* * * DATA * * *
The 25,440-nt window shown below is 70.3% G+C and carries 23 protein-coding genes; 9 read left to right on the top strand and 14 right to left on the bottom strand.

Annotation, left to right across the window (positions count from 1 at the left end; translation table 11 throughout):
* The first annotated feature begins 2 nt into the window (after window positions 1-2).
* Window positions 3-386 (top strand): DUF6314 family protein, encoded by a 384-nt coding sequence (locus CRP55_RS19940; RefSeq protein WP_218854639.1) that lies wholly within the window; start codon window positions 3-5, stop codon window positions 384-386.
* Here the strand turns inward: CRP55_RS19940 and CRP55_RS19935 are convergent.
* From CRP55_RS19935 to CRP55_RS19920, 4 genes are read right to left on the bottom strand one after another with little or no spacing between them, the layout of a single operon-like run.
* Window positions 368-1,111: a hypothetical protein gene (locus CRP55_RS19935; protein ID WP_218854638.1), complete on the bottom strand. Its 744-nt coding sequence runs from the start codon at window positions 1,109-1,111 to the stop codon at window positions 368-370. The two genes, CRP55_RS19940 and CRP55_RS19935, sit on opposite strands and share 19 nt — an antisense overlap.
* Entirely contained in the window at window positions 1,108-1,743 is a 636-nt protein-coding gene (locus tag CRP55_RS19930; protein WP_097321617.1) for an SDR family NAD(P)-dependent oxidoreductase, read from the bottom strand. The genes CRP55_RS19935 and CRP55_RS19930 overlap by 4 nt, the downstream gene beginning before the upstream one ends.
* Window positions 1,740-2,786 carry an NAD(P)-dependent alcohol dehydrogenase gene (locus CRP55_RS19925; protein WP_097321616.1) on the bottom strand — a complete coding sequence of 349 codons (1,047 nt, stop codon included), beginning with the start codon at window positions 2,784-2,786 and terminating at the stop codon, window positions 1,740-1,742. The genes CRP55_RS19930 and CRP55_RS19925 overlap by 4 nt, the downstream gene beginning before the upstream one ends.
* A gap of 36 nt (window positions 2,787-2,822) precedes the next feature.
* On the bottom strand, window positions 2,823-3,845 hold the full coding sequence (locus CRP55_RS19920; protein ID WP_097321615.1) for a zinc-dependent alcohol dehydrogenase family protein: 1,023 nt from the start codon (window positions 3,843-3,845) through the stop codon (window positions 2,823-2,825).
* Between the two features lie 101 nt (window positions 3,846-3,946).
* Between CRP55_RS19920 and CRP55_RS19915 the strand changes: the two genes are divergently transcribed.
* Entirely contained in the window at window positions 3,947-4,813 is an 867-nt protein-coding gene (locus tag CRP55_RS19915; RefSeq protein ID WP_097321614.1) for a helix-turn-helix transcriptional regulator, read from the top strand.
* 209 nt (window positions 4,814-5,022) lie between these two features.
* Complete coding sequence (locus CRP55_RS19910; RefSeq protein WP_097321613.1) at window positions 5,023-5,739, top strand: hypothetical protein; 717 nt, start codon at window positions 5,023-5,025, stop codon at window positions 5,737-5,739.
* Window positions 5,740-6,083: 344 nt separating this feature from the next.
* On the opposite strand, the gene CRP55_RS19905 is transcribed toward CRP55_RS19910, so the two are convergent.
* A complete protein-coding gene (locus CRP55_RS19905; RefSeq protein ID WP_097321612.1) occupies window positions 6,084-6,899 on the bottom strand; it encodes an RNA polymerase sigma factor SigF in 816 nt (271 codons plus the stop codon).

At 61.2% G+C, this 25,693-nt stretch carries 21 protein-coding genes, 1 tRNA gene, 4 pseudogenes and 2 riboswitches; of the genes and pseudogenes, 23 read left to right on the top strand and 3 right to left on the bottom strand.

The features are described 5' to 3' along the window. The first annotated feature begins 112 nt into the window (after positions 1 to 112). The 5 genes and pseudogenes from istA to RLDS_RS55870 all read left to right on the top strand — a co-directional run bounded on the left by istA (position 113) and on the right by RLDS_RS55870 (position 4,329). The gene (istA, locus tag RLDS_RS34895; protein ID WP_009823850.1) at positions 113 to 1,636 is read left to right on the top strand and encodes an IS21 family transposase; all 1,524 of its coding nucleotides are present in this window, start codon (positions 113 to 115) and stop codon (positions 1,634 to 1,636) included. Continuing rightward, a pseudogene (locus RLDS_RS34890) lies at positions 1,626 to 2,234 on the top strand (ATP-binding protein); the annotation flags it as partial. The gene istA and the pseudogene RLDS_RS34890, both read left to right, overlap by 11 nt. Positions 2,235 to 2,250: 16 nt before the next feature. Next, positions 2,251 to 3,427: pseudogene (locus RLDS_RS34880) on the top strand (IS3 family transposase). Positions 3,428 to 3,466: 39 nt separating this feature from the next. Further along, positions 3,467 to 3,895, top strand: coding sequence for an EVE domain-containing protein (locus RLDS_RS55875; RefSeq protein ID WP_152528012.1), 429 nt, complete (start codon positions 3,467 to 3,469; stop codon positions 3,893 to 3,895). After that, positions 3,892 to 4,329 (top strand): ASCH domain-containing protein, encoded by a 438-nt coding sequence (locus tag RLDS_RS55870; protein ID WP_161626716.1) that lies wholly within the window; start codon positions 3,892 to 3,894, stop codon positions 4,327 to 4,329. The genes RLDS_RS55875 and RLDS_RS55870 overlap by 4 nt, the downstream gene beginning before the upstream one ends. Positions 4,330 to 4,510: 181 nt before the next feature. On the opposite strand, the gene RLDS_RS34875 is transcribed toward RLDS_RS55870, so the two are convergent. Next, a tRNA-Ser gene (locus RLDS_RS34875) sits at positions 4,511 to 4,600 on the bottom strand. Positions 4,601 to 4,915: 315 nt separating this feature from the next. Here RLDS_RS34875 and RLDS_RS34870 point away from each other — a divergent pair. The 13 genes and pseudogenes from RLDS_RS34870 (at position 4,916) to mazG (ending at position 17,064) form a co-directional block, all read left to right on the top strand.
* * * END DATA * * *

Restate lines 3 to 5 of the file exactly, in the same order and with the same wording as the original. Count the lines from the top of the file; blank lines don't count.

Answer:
* The first annotated feature begins 2 nt into the window (after window positions 1-2).
* Window positions 3-386 (top strand): DUF6314 family protein, encoded by a 384-nt coding sequence (locus CRP55_RS19940; RefSeq protein WP_218854639.1) that lies wholly within the window; start codon window positions 3-5, stop codon window positions 384-386.
* Here the strand turns inward: CRP55_RS19940 and CRP55_RS19935 are convergent.